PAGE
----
Hello,

First, I use Absoft 14.0.2 on Windows 7 64 bits, and I use both the 32 bit and 64 bit compilers, though here I am mainly playing with the 32 bit one.

According to Fortran 95 standard, there is a way to check if allocation succeeded, you just add a "STAT=var" in the ALLOCATE statement (or likewise, in DEALLOCATE statement). The Fortran 2003 standard has also the ERRMSG option, but it does not seem to be recognized by the Absoft compiler.

Now, let's give it a try : the following program reads an integer n, and tries to allocate an n*n integer matrix. So it's expected to fail if n is large enough (with a positive istat). Actually, with the 32 bit compiler, the allocation works for n <= 21700, and fails for greater n. That's a little less than a 1,8 Gb array, and this is rather expected for a 32 bit program. Now, how does it fail for n > 21700 ?

`program failure`

implicit none

integer :: n, istat, i, j

integer, allocatable :: a(:, :)

read *, n

allocate(a(n, n), stat=istat)

print *, "istat:", istat

if(allocated(a)) then

do i = 1, n

do j = 1, n

a(i, j) = i + j

end do

end do

deallocate(a)

end if

end program

For n between 21701 and 23170, I get a positive istat, as expected : I get a notification that the program couldn't allocate memory.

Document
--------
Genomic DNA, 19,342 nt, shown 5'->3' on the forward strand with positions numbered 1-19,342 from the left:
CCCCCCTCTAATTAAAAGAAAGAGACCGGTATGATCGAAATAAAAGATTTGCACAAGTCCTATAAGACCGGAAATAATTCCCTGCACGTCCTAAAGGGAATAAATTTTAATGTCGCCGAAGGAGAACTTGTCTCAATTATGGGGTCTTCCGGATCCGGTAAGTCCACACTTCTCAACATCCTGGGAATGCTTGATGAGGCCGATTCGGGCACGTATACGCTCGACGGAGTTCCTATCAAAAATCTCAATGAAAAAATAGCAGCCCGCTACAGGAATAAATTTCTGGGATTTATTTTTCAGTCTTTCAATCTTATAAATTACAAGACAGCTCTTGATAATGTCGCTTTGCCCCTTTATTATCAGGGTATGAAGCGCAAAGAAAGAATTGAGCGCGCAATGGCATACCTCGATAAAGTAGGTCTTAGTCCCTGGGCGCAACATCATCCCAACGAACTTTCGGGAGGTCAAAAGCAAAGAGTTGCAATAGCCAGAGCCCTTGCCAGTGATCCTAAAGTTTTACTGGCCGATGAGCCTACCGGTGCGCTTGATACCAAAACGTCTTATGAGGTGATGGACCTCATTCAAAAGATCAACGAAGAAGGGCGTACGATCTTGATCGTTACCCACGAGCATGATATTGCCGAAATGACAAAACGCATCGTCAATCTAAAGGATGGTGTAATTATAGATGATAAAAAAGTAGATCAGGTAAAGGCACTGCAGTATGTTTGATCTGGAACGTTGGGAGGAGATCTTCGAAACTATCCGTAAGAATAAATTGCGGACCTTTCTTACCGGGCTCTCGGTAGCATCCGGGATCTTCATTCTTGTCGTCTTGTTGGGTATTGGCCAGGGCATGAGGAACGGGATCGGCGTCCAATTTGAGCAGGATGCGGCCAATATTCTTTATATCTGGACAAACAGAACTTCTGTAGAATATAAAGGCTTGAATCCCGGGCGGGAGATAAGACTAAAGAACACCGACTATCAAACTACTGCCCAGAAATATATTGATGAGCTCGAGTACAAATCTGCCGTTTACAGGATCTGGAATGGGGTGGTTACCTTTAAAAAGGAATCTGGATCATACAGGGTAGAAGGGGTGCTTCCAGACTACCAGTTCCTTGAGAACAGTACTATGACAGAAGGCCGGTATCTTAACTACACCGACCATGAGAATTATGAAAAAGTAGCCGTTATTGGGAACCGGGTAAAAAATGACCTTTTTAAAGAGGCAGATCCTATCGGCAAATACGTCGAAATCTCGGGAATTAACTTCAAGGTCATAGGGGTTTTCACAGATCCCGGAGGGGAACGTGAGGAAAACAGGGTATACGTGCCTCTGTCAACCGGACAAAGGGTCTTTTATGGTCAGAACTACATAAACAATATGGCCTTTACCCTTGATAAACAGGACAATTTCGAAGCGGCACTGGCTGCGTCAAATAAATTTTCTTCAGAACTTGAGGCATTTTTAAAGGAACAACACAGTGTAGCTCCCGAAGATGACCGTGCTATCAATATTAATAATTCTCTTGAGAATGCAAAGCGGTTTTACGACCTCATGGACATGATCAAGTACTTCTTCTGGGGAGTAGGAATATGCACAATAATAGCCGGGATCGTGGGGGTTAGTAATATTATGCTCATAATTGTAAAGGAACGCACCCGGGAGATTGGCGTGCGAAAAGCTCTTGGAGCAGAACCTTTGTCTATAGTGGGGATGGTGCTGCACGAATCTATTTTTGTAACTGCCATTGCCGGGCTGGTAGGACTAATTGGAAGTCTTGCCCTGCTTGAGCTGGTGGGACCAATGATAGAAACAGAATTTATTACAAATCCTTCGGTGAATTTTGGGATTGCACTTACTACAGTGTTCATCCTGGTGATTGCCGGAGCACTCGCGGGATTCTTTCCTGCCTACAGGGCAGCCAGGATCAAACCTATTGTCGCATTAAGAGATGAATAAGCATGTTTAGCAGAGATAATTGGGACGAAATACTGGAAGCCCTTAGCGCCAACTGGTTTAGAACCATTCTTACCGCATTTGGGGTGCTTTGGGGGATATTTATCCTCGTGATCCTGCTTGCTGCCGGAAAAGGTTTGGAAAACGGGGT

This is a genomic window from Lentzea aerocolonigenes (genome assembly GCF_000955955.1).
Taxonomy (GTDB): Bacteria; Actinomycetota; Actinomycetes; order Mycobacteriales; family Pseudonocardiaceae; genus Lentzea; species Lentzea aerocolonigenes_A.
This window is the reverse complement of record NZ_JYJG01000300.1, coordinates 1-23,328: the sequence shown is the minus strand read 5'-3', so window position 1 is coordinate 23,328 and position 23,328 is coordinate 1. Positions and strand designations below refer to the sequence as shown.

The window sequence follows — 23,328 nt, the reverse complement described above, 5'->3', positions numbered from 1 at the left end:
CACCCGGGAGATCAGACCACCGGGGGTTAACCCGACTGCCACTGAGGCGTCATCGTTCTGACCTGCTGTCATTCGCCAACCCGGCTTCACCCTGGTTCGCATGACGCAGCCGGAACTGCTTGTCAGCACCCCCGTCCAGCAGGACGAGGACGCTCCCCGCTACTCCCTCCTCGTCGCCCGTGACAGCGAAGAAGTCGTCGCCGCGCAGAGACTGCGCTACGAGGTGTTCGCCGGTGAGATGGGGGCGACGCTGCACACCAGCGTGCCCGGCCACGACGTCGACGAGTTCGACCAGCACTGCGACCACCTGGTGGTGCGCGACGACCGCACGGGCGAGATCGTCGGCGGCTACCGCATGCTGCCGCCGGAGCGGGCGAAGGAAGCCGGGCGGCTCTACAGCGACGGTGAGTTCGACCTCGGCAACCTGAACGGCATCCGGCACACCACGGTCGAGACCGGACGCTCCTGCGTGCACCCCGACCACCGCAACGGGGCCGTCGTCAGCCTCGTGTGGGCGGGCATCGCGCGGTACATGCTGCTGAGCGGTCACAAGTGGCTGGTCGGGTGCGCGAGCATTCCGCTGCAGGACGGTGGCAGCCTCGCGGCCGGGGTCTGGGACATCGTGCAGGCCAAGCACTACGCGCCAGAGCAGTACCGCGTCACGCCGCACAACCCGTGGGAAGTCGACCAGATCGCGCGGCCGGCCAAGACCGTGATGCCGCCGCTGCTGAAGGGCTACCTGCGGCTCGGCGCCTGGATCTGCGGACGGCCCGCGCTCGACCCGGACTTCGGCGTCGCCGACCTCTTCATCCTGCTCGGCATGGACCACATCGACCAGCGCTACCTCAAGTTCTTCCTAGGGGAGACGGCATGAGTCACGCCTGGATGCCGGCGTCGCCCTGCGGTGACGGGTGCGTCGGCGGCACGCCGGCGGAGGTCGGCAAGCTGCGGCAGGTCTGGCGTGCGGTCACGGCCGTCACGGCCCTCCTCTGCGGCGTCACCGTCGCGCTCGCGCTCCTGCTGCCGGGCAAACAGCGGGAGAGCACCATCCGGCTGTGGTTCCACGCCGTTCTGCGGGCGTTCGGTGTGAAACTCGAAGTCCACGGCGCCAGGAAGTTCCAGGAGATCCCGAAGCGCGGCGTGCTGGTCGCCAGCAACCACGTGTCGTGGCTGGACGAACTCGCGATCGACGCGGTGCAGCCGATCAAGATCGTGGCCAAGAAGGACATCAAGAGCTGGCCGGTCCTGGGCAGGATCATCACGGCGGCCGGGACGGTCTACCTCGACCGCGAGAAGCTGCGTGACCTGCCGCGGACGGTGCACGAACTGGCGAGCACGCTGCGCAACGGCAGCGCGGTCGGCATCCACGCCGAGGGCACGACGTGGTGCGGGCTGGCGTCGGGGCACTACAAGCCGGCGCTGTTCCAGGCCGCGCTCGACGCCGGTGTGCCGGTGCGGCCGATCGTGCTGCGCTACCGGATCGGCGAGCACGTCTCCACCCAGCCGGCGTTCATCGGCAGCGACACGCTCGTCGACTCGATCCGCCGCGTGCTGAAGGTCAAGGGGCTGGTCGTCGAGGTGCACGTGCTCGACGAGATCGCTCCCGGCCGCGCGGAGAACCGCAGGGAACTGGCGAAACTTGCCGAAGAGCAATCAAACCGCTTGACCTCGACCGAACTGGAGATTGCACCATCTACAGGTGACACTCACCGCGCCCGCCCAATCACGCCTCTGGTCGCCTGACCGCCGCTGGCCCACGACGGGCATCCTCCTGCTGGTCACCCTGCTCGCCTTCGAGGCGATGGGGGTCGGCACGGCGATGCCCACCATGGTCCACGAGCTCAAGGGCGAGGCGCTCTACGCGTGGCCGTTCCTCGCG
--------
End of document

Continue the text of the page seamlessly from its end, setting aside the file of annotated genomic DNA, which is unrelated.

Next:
For n > 23170, I get a zero value in istat. And of course, the program crashes afterwards.

Why does this happen ? It's pretty obvious actually : 23171 is the smallest integer n such that 4*n**2 is greater than 2**31 - 1, the maximum positive integer.

So for such n, the value "wraps around", and the computed amount of memory to be allocated is absolutely not what one would expect : it will be a smaller number - and sometimes negative, but maybe it's not even detected if the memory allocation function has an unsigned parameter. Anyway, in the program, the following loop will overflow the allocated memory (which is shorter than the matrix size), and the program crashes.

Now, I think this is a bug in the memory allocation, and it should be rather easy to patch : for example, in assembler, there is a bit to notify integer overflow (what probably happens here).

This was for the 32 bit compiler, but the same happens with the 64 bit compiler, just with larger values (hence it's less likely to happen in real life) : for example, with n=1,500,000,000 istat is positive, but for n=2,000,000,000, istat=0 and the program crashes again (*).

A quick check with gfortran : it does indeed signal a positive istat in such situation, so it has probably a more "bullet-proof" check here.

Jean-Claude Arbaut

(*) Actually, in 64 bits, the smallest n such that istat is positive in the above program is not very clear to me, as it varies in successive runs of the program (it's around 100,000 I think). Maybe it comes from the Windows OS' management of virtual address space, I'm not sure. But anyway, it's not relevant to the problem shown here.

Just as a side remark, in the post, the source code is unreadable in my navigator, because the background color and the code color are almost the same light grey.